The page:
The US is insisting that neoliberal economics is the only option for economic growth. But Latin America’s social movements are articulating viable alternatives for regulating trade and economic integration in ways that benefit-rather than harm-women, families, communities, and the environment. The women of MADRE’s sister organizations throughout Latin America affirm the need for Fair Trade Agreements that:
- Are negotiated through democratic processes with effective participation from communities that will be impacted, including women’s organizations.
- Ensure that life-sustaining resources such as water, food staples, and medicinal plants are guaranteed to all people and not reduced to commodities.
- Ensure that access to basic services, including health care, housing, education, and sanitation is recognized as a human right that governments are obligated-and empowered-to protect.
- Institute the region’s highest, rather than lowest, standards for labor rights and health, safety, and environmental protections.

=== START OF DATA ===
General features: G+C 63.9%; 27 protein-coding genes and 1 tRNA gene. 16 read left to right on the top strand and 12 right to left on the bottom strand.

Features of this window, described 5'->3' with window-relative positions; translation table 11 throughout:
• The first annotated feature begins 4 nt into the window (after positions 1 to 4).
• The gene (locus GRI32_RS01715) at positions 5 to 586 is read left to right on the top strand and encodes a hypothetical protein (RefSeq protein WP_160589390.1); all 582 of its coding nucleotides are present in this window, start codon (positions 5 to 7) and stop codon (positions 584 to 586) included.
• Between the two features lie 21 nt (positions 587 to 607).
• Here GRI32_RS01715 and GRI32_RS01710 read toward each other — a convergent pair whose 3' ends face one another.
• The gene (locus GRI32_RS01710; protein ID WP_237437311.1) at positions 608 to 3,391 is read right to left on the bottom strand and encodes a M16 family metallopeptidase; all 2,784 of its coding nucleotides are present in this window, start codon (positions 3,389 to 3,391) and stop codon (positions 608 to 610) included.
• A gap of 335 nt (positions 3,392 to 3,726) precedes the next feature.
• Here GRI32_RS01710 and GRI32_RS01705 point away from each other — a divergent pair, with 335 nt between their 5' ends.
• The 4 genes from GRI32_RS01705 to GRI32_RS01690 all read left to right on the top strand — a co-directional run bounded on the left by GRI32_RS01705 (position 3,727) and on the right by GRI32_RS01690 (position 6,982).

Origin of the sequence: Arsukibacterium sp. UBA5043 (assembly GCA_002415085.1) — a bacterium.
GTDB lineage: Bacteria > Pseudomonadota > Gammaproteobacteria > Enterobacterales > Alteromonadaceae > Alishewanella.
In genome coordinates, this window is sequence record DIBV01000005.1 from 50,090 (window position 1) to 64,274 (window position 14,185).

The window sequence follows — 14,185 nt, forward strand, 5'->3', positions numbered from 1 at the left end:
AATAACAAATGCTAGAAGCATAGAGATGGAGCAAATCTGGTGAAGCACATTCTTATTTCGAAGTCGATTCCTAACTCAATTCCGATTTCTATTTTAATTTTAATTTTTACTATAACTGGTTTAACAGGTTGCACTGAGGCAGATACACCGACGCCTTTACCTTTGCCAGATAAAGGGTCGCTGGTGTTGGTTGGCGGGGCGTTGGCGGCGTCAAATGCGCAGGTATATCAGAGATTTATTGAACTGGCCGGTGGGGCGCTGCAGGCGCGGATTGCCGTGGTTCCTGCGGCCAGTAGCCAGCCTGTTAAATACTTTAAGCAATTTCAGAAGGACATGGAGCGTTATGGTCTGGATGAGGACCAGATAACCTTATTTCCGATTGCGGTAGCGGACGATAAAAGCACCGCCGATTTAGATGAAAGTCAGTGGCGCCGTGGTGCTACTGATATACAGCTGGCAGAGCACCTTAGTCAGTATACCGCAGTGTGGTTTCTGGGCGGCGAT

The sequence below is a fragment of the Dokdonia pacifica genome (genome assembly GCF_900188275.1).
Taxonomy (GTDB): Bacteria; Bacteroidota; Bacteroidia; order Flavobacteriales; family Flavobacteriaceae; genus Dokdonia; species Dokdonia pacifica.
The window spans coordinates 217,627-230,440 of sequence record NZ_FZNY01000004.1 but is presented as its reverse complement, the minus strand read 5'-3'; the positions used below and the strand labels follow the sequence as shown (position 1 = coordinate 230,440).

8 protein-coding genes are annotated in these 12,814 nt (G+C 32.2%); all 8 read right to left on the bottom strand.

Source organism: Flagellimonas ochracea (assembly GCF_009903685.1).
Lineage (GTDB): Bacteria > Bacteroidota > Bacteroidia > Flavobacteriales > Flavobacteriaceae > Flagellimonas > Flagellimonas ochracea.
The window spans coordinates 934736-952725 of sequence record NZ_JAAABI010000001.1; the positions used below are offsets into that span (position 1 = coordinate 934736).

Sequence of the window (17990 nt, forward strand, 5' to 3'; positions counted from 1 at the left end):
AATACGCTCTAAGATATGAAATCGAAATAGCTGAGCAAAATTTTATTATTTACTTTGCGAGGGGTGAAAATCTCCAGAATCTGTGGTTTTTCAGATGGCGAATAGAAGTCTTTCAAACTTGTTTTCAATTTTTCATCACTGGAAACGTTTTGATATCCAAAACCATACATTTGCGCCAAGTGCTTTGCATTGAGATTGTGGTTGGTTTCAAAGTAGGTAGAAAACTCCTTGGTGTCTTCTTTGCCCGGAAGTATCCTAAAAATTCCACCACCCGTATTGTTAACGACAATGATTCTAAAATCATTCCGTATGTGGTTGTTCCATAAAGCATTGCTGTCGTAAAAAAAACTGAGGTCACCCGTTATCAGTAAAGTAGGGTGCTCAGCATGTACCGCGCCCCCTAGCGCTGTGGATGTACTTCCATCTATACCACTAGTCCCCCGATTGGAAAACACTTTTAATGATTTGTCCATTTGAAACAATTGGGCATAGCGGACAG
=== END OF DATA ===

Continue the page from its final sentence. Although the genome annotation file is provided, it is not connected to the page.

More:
- Adopt principles of "fair trade," including social security and development assistance programs that protect small farmers and workers and recognize the value of women’s unpaid labor in the household.
- Require foreign investors to contribute to the economic development of the communities where they have a presence.
- Promote policies that respect local cultures and collective Indigenous rights and preserve traditional agricultural techniques and biodiversity in food crops and nature.
- Recognize the links between economic growth and ensuring peace and human security.
The ABCs of FTAs
There are currently four main trade agreements between the US and countries in Latin America, all at various stages of negotiation.